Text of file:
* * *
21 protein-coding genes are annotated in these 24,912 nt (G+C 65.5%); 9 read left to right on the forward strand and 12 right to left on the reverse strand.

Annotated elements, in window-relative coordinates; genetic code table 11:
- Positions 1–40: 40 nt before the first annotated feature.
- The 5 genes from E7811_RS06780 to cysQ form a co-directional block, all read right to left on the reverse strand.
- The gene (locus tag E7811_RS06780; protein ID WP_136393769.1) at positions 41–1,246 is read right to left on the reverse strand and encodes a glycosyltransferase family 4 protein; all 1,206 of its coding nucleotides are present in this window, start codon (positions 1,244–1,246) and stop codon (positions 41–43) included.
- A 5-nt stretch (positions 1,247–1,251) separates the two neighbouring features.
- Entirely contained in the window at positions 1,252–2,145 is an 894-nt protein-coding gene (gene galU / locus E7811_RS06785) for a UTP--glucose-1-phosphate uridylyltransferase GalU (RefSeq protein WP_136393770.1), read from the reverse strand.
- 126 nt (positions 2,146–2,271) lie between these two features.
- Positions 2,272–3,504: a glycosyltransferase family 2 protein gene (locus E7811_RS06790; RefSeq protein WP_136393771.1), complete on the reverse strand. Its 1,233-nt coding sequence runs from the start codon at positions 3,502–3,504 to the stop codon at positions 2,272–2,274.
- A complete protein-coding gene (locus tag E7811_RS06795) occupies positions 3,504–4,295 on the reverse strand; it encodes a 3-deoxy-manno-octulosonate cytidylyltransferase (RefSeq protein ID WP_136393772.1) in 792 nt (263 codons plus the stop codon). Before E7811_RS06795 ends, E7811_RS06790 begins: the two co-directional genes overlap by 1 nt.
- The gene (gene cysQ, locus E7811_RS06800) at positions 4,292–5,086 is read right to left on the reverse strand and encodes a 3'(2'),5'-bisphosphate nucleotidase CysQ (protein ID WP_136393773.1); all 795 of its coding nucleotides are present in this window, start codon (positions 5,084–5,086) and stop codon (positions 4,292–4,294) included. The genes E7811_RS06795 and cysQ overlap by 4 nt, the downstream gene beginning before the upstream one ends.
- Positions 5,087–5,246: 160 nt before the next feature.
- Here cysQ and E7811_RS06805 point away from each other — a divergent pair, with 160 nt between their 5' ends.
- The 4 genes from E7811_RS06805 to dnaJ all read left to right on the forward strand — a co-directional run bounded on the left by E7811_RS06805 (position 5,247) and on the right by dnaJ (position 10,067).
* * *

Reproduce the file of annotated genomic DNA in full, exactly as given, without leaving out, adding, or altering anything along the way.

21 protein-coding genes are annotated in these 24,912 nt (G+C 65.5%); 9 read left to right on the forward strand and 12 right to left on the reverse strand.

Annotated elements, in window-relative coordinates; genetic code table 11:
- Positions 1–40: 40 nt before the first annotated feature.
- The 5 genes from E7811_RS06780 to cysQ form a co-directional block, all read right to left on the reverse strand.
- The gene (locus tag E7811_RS06780; protein ID WP_136393769.1) at positions 41–1,246 is read right to left on the reverse strand and encodes a glycosyltransferase family 4 protein; all 1,206 of its coding nucleotides are present in this window, start codon (positions 1,244–1,246) and stop codon (positions 41–43) included.
- A 5-nt stretch (positions 1,247–1,251) separates the two neighbouring features.
- Entirely contained in the window at positions 1,252–2,145 is an 894-nt protein-coding gene (gene galU / locus E7811_RS06785) for a UTP--glucose-1-phosphate uridylyltransferase GalU (RefSeq protein WP_136393770.1), read from the reverse strand.
- 126 nt (positions 2,146–2,271) lie between these two features.
- Positions 2,272–3,504: a glycosyltransferase family 2 protein gene (locus E7811_RS06790; RefSeq protein WP_136393771.1), complete on the reverse strand. Its 1,233-nt coding sequence runs from the start codon at positions 3,502–3,504 to the stop codon at positions 2,272–2,274.
- A complete protein-coding gene (locus tag E7811_RS06795) occupies positions 3,504–4,295 on the reverse strand; it encodes a 3-deoxy-manno-octulosonate cytidylyltransferase (RefSeq protein ID WP_136393772.1) in 792 nt (263 codons plus the stop codon). Before E7811_RS06795 ends, E7811_RS06790 begins: the two co-directional genes overlap by 1 nt.
- The gene (gene cysQ, locus E7811_RS06800) at positions 4,292–5,086 is read right to left on the reverse strand and encodes a 3'(2'),5'-bisphosphate nucleotidase CysQ (protein ID WP_136393773.1); all 795 of its coding nucleotides are present in this window, start codon (positions 5,084–5,086) and stop codon (positions 4,292–4,294) included. The genes E7811_RS06795 and cysQ overlap by 4 nt, the downstream gene beginning before the upstream one ends.
- Positions 5,087–5,246: 160 nt before the next feature.
- Here cysQ and E7811_RS06805 point away from each other — a divergent pair, with 160 nt between their 5' ends.
- The 4 genes from E7811_RS06805 to dnaJ all read left to right on the forward strand — a co-directional run bounded on the left by E7811_RS06805 (position 5,247) and on the right by dnaJ (position 10,067).